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With the creation of the Consumer Financial Protection Bureau and the passing of multiple regulatory laws like Dodd-Frank after the subprime mortgage crisis, predatory lending is much less common now. Despite these protections in place, predatory lenders still use the average person’s lack of personal finance savvy against them. Learn the common signs of predatory lending and how you can protect yourself and your loved ones from being victimized below.
What is predatory lending?
Predatory lending is any unfair practice that diminishes a borrower’s ability to repay debt and serves to benefit the lender. Predatory lending tactics may involve loans with high-interest rates, hidden and excessive fees, undisclosed terms, and more. Predatory lenders typically target vulnerable borrowers and trap them in cycles of debt that can lead to foreclosure and even bankruptcy. Learn the most common examples of predatory lending and what you can do to protect yourself and your loved ones below.
Examples of predatory lending
There are plenty of steps you can take to detect and avoid predatory lending. The first step is identifying red flags that may arise during the homebuying process.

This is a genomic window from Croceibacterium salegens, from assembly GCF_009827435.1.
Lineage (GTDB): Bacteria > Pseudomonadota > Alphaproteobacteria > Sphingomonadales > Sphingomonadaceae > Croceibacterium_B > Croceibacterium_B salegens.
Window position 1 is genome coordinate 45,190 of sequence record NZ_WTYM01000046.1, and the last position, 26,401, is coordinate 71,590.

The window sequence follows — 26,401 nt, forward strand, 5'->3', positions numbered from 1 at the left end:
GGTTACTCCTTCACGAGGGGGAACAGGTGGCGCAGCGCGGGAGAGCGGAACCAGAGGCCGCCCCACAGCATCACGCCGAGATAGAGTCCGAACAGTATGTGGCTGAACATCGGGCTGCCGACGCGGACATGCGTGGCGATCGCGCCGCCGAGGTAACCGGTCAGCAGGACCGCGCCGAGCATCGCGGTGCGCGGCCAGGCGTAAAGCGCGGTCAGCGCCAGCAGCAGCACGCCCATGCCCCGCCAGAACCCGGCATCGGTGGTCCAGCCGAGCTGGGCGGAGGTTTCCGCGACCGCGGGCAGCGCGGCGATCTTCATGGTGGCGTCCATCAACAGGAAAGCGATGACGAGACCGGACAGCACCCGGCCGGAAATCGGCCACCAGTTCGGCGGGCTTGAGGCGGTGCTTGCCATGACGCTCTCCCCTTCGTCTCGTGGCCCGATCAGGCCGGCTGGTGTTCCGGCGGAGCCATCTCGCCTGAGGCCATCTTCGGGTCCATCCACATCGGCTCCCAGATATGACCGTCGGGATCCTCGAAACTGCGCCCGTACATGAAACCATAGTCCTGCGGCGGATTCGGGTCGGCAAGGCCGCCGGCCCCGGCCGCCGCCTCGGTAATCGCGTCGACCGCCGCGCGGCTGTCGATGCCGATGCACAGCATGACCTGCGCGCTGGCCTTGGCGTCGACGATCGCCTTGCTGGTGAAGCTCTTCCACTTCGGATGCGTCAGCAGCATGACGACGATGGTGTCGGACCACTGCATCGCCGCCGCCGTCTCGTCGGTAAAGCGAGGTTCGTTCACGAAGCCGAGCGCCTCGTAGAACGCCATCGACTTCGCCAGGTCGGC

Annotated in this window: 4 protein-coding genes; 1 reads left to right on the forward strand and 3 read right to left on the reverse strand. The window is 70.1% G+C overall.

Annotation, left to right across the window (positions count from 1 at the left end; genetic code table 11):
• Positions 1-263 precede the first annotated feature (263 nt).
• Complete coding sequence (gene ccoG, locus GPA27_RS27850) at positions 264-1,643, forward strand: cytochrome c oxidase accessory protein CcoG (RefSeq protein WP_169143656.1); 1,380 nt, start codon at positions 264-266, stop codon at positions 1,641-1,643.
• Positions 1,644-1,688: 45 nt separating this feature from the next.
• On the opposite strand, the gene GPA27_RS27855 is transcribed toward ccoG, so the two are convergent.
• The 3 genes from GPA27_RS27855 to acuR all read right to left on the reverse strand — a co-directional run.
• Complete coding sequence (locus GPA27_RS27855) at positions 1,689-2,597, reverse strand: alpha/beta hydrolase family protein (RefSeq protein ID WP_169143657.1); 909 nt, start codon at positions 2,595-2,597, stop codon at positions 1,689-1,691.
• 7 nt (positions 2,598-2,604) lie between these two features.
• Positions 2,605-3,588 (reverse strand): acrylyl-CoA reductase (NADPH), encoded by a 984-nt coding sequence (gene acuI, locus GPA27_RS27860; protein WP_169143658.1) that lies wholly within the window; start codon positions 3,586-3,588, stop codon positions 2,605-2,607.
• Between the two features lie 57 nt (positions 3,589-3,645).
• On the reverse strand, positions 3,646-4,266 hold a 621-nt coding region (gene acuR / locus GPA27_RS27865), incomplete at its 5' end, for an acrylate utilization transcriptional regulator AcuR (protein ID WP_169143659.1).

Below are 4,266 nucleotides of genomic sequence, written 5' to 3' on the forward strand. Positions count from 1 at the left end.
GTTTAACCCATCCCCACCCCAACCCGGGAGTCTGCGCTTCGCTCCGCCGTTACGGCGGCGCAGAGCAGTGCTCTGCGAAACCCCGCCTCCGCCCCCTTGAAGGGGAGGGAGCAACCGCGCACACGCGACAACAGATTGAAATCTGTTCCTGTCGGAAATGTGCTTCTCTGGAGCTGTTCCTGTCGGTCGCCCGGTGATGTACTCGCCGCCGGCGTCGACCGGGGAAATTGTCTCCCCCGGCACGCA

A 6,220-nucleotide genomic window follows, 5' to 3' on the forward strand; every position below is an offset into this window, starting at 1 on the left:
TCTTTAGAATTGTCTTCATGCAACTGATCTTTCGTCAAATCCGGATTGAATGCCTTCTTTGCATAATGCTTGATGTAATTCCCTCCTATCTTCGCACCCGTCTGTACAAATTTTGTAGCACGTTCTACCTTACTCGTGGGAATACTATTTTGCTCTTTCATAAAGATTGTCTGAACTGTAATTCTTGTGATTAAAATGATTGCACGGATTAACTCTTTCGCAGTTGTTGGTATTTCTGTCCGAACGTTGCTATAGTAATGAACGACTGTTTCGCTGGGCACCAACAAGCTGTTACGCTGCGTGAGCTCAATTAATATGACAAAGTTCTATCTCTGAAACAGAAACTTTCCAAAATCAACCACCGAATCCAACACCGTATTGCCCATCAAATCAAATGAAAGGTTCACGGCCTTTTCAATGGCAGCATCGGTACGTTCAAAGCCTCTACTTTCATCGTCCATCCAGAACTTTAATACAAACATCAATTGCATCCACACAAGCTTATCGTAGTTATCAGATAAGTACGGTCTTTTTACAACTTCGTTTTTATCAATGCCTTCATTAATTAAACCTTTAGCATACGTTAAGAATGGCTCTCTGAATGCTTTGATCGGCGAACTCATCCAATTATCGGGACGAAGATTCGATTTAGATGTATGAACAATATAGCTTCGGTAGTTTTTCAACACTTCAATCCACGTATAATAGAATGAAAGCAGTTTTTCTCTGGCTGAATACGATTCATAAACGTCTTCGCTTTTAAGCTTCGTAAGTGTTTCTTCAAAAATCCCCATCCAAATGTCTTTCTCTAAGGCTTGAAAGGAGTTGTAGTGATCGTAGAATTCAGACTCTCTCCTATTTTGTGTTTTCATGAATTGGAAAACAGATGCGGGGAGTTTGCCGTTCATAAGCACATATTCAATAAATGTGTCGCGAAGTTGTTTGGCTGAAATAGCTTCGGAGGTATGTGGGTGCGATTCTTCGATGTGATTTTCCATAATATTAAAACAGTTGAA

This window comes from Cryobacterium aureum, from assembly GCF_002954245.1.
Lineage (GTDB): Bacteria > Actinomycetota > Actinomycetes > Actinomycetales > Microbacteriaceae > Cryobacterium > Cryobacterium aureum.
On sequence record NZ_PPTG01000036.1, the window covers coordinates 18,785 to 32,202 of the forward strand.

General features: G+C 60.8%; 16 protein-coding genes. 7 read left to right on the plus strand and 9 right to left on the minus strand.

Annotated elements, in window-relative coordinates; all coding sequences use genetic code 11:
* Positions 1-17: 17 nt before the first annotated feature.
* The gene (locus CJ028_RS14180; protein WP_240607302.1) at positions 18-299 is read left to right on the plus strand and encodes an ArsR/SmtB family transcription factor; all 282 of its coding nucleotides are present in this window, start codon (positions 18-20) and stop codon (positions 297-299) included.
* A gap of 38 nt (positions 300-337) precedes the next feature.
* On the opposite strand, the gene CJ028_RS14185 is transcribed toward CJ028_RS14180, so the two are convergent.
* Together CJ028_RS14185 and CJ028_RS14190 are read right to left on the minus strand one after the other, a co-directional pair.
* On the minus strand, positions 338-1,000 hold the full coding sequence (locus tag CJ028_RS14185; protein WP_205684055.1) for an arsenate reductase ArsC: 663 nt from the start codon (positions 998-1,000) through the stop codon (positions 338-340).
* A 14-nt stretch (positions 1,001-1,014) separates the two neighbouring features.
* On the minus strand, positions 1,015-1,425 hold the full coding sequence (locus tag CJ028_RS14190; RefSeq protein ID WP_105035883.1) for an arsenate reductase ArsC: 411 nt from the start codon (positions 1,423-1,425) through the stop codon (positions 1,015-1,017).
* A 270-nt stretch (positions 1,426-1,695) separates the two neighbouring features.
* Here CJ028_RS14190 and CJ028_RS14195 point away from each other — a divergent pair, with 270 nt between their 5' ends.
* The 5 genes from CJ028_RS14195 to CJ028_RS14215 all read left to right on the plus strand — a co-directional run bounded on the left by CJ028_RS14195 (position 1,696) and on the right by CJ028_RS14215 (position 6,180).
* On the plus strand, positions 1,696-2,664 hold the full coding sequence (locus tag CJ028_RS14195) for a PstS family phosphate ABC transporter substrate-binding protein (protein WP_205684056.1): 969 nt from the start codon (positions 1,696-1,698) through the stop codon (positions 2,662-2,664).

High interest rates
Before you apply for a mortgage, you should research current mortgage interest rates. This gives you a good sense of what you can expect. If your credit is fair, you may be quoted something below average. If it needs improvement, you may get quoted a slightly higher rate. If a lender is offering something excessively higher, that’s a red flag, and you should look elsewhere.
Andrew Pizor, an attorney with the National Consumer Law Center, recommends that homebuyers shop around for the best rates and closely examine the loan estimate from at least three different lenders. This three-page document shows the estimated interest rate, monthly payment and total closing costs of a loan.
“This is where you’ll find discrepancies,” Pizor says. “If one is out of line, be suspicious or ask why.”
Pizor notes a high rate isn’t automatically a form of predatory lending—it may be higher because of your creditworthiness—but an unusually high one is definitely a red flag. He also suggests that consumers pay close attention to the annual percentage rate, or APR.
“These are different from interest rates because they include the costs of fees,” Pizor says. “If someone gives you a loan with a 1 percent interest rate and $1 million in closing costs, the interest rate would still be 1 percent.”
Moreover, Pizor advises consumers to make sure mortgage points are being applied as agreed. Also called discount points, mortgage points are essentially fees that you pay the lender in exchange for a lower interest rate. Lenders that allow you to pay for mortgage points typically have charts which break down how much a point costs and by what amount that point would lower your rate. Pizor says he’s seen cases where homebuyers buy points, but don’t end up getting lower rates.
The homebuying process involves plenty of expenses beyond your mortgage. These can include a variety of fees and closing costs. Here are some examples.
- Appraisal fee: Paid to a licensed professional who inspects a home to determine its value before a lender will make a mortgage offer. Bankrate estimates this fee to range from $300 to $450.